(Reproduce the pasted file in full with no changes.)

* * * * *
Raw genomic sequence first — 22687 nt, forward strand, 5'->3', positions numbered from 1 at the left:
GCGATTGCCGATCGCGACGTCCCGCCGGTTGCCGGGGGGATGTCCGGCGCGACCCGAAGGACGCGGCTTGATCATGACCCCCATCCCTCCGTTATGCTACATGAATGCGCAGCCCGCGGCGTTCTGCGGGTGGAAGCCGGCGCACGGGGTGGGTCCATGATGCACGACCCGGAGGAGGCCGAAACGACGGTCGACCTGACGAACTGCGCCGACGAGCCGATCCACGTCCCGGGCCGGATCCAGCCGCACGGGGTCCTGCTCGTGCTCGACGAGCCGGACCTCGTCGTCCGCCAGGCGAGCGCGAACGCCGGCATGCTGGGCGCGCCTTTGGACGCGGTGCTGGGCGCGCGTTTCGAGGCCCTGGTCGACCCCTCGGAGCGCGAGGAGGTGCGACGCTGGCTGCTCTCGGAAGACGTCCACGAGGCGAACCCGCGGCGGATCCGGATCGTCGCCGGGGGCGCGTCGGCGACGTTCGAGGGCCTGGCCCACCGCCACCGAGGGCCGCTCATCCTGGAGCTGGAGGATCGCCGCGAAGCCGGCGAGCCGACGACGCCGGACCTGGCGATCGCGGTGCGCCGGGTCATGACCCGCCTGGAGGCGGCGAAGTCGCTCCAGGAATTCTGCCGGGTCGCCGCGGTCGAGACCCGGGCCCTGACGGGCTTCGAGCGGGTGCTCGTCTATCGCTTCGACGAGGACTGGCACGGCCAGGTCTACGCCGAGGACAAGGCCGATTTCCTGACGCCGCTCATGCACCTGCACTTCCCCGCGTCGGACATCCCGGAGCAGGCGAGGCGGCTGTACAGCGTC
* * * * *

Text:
Raw genomic sequence first — 22687 nt, forward strand, 5'->3', positions numbered from 1 at the left:
GCGATTGCCGATCGCGACGTCCCGCCGGTTGCCGGGGGGATGTCCGGCGCGACCCGAAGGACGCGGCTTGATCATGACCCCCATCCCTCCGTTATGCTACATGAATGCGCAGCCCGCGGCGTTCTGCGGGTGGAAGCCGGCGCACGGGGTGGGTCCATGATGCACGACCCGGAGGAGGCCGAAACGACGGTCGACCTGACGAACTGCGCCGACGAGCCGATCCACGTCCCGGGCCGGATCCAGCCGCACGGGGTCCTGCTCGTGCTCGACGAGCCGGACCTCGTCGTCCGCCAGGCGAGCGCGAACGCCGGCATGCTGGGCGCGCCTTTGGACGCGGTGCTGGGCGCGCGTTTCGAGGCCCTGGTCGACCCCTCGGAGCGCGAGGAGGTGCGACGCTGGCTGCTCTCGGAAGACGTCCACGAGGCGAACCCGCGGCGGATCCGGATCGTCGCCGGGGGCGCGTCGGCGACGTTCGAGGGCCTGGCCCACCGCCACCGAGGGCCGCTCATCCTGGAGCTGGAGGATCGCCGCGAAGCCGGCGAGCCGACGACGCCGGACCTGGCGATCGCGGTGCGCCGGGTCATGACCCGCCTGGAGGCGGCGAAGTCGCTCCAGGAATTCTGCCGGGTCGCCGCGGTCGAGACCCGGGCCCTGACGGGCTTCGAGCGGGTGCTCGTCTATCGCTTCGACGAGGACTGGCACGGCCAGGTCTACGCCGAGGACAAGGCCGATTTCCTGACGCCGCTCATGCACCTGCACTTCCCCGCGTCGGACATCCCGGAGCAGGCGAGGCGGCTGTACAGCGTC